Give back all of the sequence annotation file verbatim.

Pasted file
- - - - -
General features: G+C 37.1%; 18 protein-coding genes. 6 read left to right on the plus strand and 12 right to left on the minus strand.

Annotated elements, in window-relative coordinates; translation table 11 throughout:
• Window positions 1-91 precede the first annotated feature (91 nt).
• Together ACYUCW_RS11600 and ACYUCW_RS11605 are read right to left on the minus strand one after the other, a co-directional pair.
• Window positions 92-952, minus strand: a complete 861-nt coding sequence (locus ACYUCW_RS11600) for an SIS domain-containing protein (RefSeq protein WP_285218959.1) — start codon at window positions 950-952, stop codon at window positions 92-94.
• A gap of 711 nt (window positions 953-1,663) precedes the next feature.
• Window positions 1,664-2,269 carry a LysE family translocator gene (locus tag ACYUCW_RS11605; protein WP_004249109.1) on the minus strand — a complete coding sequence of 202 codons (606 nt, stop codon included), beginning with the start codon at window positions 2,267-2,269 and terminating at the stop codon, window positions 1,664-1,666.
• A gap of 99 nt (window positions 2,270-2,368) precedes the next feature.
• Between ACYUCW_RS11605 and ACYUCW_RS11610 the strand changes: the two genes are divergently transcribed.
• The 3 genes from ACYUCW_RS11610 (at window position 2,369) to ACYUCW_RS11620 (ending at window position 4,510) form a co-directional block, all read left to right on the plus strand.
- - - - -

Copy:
General features: G+C 37.1%; 18 protein-coding genes. 6 read left to right on the plus strand and 12 right to left on the minus strand.

Annotated elements, in window-relative coordinates; translation table 11 throughout:
• Window positions 1-91 precede the first annotated feature (91 nt).
• Together ACYUCW_RS11600 and ACYUCW_RS11605 are read right to left on the minus strand one after the other, a co-directional pair.
• Window positions 92-952, minus strand: a complete 861-nt coding sequence (locus ACYUCW_RS11600) for an SIS domain-containing protein (RefSeq protein WP_285218959.1) — start codon at window positions 950-952, stop codon at window positions 92-94.
• A gap of 711 nt (window positions 953-1,663) precedes the next feature.
• Window positions 1,664-2,269 carry a LysE family translocator gene (locus tag ACYUCW_RS11605; protein WP_004249109.1) on the minus strand — a complete coding sequence of 202 codons (606 nt, stop codon included), beginning with the start codon at window positions 2,267-2,269 and terminating at the stop codon, window positions 1,664-1,666.
• A gap of 99 nt (window positions 2,270-2,368) precedes the next feature.
• Between ACYUCW_RS11605 and ACYUCW_RS11610 the strand changes: the two genes are divergently transcribed.
• The 3 genes from ACYUCW_RS11610 (at window position 2,369) to ACYUCW_RS11620 (ending at window position 4,510) form a co-directional block, all read left to right on the plus strand.